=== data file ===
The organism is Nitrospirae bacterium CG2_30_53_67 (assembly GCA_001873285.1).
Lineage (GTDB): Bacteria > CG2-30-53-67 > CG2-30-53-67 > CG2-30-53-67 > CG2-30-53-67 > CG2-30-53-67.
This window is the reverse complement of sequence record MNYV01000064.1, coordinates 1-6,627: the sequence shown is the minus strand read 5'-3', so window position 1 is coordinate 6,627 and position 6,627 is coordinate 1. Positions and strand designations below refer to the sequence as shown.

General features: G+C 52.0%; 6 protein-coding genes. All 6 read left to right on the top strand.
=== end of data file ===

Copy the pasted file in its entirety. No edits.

The organism is Nitrospirae bacterium CG2_30_53_67 (assembly GCA_001873285.1).
Lineage (GTDB): Bacteria > CG2-30-53-67 > CG2-30-53-67 > CG2-30-53-67 > CG2-30-53-67 > CG2-30-53-67.
This window is the reverse complement of sequence record MNYV01000064.1, coordinates 1-6,627: the sequence shown is the minus strand read 5'-3', so window position 1 is coordinate 6,627 and position 6,627 is coordinate 1. Positions and strand designations below refer to the sequence as shown.

General features: G+C 52.0%; 6 protein-coding genes. All 6 read left to right on the top strand.